At last count, the population using Ohio State's email system was larger than the city of Cincinnati. With more than 300,000 users, our system serves a population roughly half the size of Columbus. We started with a system of over 100 domains, and we’re down to fewer than 50.
With 52% of users on campus migrated, this project represents a huge step toward securing university information. Studies show that about 29% of security breaches involve emails that contain malicious links or attachments that, when clicked, give the attacker a foothold in the victim’s network. We process the more than 1.2 million messages daily, including email from the Internet to @osu.edu addresses; messages from @osu.edu addresses to users to the Internet; and messages to osu.edu addresses that are forwarded to other Internet addresses. About 90.11% of all email from the Internet to @osu.edu address that comes into our services is blocked or marked as spam.
The University Email Service provides an Exchange-based email and calendaring service for faculty and staff that supports the university’s long-term plans for unified communications – that means faculty and staff can collaborate more easily because they share the same email platform, user experience and support model. The Office of the Chief Information Officer (OCIO) initially partnered with the Office of Student Life to develop this university-wide system for simpler and improved communications – the obvious benefits to having all of us connected.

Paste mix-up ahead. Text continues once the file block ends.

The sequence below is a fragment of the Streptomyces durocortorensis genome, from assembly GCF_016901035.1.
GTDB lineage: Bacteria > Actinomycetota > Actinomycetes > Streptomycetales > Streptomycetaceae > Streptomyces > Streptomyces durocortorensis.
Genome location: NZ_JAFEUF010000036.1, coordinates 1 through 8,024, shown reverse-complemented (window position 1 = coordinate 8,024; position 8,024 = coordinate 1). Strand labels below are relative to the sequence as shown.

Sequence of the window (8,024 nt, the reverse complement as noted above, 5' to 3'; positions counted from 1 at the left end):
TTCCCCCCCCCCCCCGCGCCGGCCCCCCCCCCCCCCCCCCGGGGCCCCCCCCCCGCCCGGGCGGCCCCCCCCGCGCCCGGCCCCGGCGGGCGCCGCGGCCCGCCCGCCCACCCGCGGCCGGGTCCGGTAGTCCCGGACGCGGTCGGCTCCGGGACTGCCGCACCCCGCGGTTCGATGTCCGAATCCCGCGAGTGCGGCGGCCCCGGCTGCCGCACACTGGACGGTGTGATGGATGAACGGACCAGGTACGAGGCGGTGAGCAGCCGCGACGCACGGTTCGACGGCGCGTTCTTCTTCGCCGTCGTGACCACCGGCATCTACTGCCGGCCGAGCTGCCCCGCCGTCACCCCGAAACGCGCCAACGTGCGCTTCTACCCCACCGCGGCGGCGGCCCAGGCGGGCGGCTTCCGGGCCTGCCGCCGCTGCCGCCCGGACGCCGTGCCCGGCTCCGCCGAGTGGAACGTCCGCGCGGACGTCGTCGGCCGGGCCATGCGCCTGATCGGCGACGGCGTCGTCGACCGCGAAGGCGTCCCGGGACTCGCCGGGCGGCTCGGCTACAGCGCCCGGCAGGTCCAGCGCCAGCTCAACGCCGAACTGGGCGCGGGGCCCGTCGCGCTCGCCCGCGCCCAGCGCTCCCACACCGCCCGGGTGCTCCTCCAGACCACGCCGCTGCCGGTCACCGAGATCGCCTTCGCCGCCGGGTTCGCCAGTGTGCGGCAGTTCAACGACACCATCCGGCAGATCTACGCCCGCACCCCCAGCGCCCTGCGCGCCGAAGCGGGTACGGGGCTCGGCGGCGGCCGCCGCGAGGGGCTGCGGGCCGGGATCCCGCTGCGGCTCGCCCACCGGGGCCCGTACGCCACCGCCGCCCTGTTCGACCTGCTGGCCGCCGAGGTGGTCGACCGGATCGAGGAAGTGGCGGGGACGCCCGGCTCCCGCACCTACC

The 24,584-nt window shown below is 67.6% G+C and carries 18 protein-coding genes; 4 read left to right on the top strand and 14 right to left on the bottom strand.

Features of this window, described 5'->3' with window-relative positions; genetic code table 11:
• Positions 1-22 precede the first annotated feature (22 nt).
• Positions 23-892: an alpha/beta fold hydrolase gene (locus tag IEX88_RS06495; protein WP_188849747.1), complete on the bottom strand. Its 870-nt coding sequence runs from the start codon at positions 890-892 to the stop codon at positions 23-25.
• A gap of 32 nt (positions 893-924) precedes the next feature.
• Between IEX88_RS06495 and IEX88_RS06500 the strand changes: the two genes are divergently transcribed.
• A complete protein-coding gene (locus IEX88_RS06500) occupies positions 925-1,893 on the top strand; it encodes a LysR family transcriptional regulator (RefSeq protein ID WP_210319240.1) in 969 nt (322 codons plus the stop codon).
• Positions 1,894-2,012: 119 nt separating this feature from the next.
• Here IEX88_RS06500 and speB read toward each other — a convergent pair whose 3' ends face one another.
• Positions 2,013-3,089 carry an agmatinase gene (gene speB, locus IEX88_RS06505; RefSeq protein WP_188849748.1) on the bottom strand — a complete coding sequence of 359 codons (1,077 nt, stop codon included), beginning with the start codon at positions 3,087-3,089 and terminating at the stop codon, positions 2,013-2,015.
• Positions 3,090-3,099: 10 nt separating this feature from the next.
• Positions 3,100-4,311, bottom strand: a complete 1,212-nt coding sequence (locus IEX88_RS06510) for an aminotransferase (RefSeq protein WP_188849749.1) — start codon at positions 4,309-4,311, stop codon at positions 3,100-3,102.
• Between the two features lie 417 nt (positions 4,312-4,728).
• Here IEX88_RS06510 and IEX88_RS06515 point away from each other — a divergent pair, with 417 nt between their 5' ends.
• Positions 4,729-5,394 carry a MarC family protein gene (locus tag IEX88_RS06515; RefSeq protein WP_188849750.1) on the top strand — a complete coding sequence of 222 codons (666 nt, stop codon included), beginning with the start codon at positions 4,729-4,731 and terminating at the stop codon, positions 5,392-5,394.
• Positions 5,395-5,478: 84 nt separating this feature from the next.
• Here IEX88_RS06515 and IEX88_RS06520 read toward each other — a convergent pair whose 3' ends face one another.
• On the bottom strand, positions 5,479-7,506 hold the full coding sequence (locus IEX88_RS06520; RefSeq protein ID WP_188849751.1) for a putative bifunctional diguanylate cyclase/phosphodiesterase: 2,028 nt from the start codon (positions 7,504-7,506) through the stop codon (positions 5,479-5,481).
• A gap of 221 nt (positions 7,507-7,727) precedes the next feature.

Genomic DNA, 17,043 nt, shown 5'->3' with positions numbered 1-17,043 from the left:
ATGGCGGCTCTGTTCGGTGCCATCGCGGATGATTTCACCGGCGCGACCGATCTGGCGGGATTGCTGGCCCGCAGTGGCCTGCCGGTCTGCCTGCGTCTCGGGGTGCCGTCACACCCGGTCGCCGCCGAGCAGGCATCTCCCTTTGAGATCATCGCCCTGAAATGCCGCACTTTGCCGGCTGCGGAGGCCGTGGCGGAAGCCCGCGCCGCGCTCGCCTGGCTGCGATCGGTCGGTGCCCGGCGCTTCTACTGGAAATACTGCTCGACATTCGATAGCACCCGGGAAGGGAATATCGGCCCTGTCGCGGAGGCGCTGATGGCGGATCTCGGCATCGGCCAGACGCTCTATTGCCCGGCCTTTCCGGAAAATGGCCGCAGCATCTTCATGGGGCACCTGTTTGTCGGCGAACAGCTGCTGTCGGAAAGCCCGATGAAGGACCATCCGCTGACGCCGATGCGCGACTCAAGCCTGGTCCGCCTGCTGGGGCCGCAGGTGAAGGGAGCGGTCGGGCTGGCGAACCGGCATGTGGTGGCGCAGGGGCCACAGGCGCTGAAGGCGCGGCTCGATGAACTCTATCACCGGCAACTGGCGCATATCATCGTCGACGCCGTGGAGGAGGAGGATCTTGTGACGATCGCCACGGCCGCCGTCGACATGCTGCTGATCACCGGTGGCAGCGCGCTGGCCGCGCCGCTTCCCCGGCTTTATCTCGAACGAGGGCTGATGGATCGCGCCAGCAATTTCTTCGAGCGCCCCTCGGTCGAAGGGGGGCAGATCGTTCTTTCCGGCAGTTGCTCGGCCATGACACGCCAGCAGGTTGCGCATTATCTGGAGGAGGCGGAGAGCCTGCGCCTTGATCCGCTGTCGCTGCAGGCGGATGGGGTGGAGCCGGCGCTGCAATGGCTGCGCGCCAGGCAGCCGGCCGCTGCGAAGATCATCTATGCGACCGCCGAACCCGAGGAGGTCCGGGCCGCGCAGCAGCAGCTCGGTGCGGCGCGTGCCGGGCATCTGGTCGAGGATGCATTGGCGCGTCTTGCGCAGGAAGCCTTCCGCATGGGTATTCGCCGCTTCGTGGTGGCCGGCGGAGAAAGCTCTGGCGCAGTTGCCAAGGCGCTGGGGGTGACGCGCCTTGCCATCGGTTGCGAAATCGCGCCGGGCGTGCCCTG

“In the 13 years that I have been here, it was probably the best planned and executed OCIO project I have been involved with,” said Jim Null, CIO, Athletics and Business Advancement. “Brady Dodson and Jason Pollock prepared us and let us know what would be happening and when. Once the migration began they kept us on task. There was a clear goal and everyone understood the advantages to making the move>”
In three years, the project has successfully migrated dozens of groups to a common email platform. Each migration has similarities, but collaboration is the key to overcoming unique challenges posed by various groups since each has a different platform, different functionality and different needs. The transition team spends most of its time working with users to ensure their needs are considered and the transition is a smooth one for the faculty and staff.
The team has also made changes and upgrades along the way in response to customer needs. For example, in early 2013 we increased the default size of mailboxes from 500MB to 1GB and introduced unlimited archive mail storage.
If you are interested in making the leap the university email platform, visit the Enterprise Email Project web site for more information or contact project manager Doug Lach by email or at 614-292-6018.